The description of specification 2, “Communiquer adéquatement un message à une équipe de travail” (Effectively communicate a message to a work team), along with the corresponding task list.

In this course, the portfolio is composed of activities done in class (for example, completing a questionnaire on leadership styles according to the Blake & Mouton model). Students record in their portfolios their answers to different metacognitive questions about these activities. I was already using a portfolio in this course, but I believe it makes even more sense this year in the context of specifications grading.

Screenshot of a page from a student’s portfolio in OneNote [in French]

An example of an activity carried out in the course: facilitating a meeting

One of the activities I traditionally included in the course was asking the students to facilitate a meeting.

In the past, I would present the students with a fictional scenario. For example, I would inform a team that there had been a food safety-related incident in the food factory where they work: an employee on the production line has lost a jewel suspected to be now in one of the cakes produced. Each student had a role (production manager, the person who lost their jewel, etc.) Students had to meet to solve the problem or discuss actions to be taken.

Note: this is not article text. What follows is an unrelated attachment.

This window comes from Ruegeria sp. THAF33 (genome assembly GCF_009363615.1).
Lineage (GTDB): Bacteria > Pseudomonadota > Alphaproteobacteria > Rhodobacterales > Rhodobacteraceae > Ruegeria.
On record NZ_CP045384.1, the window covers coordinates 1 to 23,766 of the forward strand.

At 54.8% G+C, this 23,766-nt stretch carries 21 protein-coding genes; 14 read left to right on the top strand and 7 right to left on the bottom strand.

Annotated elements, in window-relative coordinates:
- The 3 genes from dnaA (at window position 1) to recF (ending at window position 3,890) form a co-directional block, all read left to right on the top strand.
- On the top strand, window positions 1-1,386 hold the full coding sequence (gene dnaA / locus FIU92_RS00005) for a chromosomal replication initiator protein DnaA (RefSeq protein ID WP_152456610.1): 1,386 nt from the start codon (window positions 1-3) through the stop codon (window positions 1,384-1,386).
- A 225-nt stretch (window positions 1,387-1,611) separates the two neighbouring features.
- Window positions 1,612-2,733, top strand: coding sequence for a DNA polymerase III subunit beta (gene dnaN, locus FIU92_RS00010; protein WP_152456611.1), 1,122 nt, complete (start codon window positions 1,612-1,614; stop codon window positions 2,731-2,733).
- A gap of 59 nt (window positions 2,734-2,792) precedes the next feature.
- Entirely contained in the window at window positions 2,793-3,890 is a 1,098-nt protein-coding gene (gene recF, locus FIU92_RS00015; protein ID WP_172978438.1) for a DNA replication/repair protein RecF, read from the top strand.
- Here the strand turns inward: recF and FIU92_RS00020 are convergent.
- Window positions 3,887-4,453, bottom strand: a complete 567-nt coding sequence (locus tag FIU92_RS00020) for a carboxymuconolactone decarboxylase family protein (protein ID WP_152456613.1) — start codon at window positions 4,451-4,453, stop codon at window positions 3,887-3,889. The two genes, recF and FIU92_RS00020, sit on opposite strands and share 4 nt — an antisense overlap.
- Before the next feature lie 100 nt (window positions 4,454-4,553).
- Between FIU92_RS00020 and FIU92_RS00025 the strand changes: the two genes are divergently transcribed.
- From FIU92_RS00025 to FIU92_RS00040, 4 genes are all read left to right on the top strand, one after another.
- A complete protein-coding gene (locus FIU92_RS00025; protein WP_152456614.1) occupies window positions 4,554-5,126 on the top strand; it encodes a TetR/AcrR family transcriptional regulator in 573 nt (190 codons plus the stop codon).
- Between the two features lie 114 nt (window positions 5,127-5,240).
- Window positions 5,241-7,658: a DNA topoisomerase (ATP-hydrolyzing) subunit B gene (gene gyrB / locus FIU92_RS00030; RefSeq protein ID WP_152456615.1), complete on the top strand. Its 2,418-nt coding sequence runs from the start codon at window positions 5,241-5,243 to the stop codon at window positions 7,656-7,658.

However, the exercise was challenging for the students: since the scenario was fictional, many didn’t have a sufficiently deep knowledge of the context to be able to realistically carry out the roleplay. For example, the specific role of the production manager wasn’t clear to everyone, making the activity less successful. In addition, there was the stress that the students experienced during the task. Every little action was scrutinized under the lens of my role as a teacher.

Is this student listening to his colleagues’ responses? Does he show assertive leadership throughout the meeting? If so, good job! He successfully facilitated a meeting with a grade of 82%. But in a workplace context, do we really conduct department meetings at 82%?

This year, I had the idea to revamp my activity using a “specifications grading” approach by taking advantage of one of the concurrent courses, which focuses on dairy products. In this course taught by one of my colleagues, the students choose a product to make (sour cream, cheese, etc.). It’s a complex project. For example, to make sour cream, the students must choose the proper lactic acid bacteria, the fermentation temperature, etc. In my course, I therefore ask them to organize a meeting to present their project to their peers and get feedback from them. (This is the advantage of teamwork: others’ opinions can help us improve our project.)